I am active in research – working mainly on multiwavelength observations and modelling of nova explosions – and undergraduate/ postgraduate teaching.
I also carry out a wide range of public engagement activities including regular appearances in the media and in events at Jodrell Bank Centre for Engagement and elsewhere.
One of my current major public engagement projects is the bluedot festival – a celebration of music, science, technology and the arts – of which I was a co-founder and to which I contribute science content and curation. I am also active in celebrating the heritage of Jodrell Bank including the construction of a major new gallery (part of the First Light project). I was also a co-author with Teresa Anderson of the proposal leading to Jodrell Bank Observatory being designated a World Heritage Site in 2019.
Away from work, I enjoy (mostly) watching Manchester United and working in our garden in the Peak District, a beautiful part of the world.
You can contact me by email on tim.obrien at manchester.ac.uk or by Twitter.
|Full name||Timothy John O’Brien|
|Education||1969-70||St Gabriel’s RC Primary School, Castleton|
|1970-75||St Mary’s RC Primary School, Littleborough|
|1975-77||St Wilfrid’s RC Middle School, Rochdale|
|1977-82||Bishop Henshaw RC School, Rochdale|
|1982-85||Queen Mary College, University of London|
|1985-88||University of Manchester|
|Qualifications||1985||B.Sc. (Hons), First class, Physics with Astrophysics, University of London|
|1990||Ph.D. in Astrophysics, University of Manchester, ‘A model for the remnant of the recurrent nova RS Ophiuchi (1985)’|
|Appointments||1988-92||Lecturer, University of Central Lancashire, School of Physics & Astronomy|
|1992-99||Senior Lecturer/Reader, Liverpool John Moores University, School of Computing & Mathematical Sciences, Astrophysics Research Institute|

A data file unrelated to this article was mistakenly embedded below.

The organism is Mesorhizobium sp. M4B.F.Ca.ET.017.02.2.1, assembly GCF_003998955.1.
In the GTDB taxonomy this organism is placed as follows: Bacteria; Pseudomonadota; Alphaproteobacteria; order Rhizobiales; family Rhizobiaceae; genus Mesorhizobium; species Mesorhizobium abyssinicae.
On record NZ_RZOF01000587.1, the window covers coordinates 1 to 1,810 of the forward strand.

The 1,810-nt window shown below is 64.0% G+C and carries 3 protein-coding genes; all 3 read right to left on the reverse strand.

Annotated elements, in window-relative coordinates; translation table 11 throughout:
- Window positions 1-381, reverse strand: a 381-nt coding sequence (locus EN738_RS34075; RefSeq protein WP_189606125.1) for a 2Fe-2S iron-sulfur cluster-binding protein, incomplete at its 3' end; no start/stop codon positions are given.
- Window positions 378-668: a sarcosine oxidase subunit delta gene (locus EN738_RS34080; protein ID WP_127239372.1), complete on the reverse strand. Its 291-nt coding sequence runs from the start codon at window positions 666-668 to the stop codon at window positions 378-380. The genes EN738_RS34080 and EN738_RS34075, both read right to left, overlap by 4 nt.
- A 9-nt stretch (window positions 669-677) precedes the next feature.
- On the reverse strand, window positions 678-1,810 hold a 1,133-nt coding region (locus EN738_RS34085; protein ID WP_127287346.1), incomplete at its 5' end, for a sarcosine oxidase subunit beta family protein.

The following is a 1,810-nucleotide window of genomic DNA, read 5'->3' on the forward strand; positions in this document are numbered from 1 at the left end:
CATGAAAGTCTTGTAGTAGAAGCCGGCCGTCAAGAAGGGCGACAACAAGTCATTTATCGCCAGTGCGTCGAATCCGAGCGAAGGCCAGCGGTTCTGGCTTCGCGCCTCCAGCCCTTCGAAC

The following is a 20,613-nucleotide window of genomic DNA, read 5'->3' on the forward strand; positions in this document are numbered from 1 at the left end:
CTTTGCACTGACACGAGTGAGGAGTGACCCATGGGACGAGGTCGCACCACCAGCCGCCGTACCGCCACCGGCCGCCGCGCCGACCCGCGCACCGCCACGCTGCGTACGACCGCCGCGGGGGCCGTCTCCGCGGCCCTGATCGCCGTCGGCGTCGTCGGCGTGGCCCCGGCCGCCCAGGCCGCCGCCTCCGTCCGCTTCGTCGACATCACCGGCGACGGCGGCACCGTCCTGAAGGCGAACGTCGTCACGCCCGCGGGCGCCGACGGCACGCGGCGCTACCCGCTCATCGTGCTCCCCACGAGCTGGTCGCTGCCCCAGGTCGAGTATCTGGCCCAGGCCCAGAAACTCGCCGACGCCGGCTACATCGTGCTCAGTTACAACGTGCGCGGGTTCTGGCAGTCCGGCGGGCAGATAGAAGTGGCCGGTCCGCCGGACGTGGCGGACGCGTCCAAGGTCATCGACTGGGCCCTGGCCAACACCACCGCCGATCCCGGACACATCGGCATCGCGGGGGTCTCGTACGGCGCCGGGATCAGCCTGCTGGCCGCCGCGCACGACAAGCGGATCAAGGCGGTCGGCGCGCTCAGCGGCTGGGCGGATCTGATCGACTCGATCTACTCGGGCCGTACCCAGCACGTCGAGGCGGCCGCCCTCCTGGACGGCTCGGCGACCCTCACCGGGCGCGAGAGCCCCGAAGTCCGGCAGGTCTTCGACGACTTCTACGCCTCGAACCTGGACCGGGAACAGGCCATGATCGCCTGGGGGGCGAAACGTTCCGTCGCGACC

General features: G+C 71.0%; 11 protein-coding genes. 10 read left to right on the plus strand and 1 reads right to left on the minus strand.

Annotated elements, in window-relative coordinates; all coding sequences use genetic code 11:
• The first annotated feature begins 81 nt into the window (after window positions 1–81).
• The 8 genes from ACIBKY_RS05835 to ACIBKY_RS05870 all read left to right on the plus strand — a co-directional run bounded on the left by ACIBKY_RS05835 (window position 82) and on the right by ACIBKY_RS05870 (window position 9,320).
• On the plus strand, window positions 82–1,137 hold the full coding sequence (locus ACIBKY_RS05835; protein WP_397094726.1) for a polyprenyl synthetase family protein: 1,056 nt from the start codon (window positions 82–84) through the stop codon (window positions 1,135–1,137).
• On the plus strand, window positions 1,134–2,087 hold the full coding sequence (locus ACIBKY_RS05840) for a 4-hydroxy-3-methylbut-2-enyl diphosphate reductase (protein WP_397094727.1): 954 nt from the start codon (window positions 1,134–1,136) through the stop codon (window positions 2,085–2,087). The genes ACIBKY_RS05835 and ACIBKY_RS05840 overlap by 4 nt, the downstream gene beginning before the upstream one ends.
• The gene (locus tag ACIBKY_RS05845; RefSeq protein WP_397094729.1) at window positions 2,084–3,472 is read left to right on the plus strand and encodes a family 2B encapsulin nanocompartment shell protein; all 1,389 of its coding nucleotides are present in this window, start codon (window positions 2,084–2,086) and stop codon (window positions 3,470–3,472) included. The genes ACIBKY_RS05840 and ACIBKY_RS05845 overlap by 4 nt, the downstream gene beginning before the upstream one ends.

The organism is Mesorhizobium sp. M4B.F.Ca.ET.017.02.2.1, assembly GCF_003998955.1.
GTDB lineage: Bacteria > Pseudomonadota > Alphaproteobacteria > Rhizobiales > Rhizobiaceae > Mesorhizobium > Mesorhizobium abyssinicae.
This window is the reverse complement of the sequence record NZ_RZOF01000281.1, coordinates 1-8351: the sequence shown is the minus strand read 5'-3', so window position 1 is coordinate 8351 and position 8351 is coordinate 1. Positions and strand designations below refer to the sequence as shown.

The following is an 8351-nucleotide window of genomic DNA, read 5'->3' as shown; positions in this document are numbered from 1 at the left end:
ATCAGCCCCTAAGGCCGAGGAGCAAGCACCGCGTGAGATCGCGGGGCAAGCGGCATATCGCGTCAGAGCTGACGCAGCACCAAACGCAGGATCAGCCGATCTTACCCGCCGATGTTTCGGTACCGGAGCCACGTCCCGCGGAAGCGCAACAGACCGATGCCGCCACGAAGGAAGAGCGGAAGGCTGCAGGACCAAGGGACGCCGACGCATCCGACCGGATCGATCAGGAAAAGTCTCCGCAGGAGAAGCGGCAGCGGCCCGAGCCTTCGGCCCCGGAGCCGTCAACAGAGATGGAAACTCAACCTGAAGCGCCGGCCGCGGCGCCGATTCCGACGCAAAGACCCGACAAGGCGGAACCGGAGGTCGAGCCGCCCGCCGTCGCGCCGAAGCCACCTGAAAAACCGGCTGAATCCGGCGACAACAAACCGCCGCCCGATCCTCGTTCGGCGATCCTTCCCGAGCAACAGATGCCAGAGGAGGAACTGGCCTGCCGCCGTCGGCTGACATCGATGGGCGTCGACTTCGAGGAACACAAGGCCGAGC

|1999-date||Lecturer/Reader/Professor, University of Manchester, Department of Physics & Astronomy|
My research concentrates on the study of exploding stars – mainly nova outbursts caused by thermonuclear explosions on the surface of white dwarfs in binary star systems.
Over the years, I’ve developed expertise in a wide range of astrophysical techniques. I started as a theorist, working for 3 years on a model of a single stellar explosion (without even considering where it might be in the sky in case I fancied a look myself). However, since then I’ve used large telescopes around the world and in space, working across the spectrum from radio waves to X-rays whilst also carrying out numerical simulations of the aftermath of the explosions using my own hydrodynamic codes. Recently I’ve developed an interest in the search for extra-terrestrial intelligence (SETI) using radio telescopes.
Here is a full list of my research papers from the Smithsonian/NASA Astrophysics Data System.
Here is another list of my publications from Google Scholar.
My current (academic year 2022/23) undergraduate teaching comprises:
- PHYS10101 Dynamics (lecture course)
- PHYS10692 Physics of the solar system (lecture course)
- UCIL20211 Are we alone? The search for extraterrestrial life (online lecture course)
- PHYS10180 Year 1 Laboratory (Amplifiers & Feedback)
- PHYS20180 Year 2 Laboratory (Digital Electronics & Kater’s Pendulum)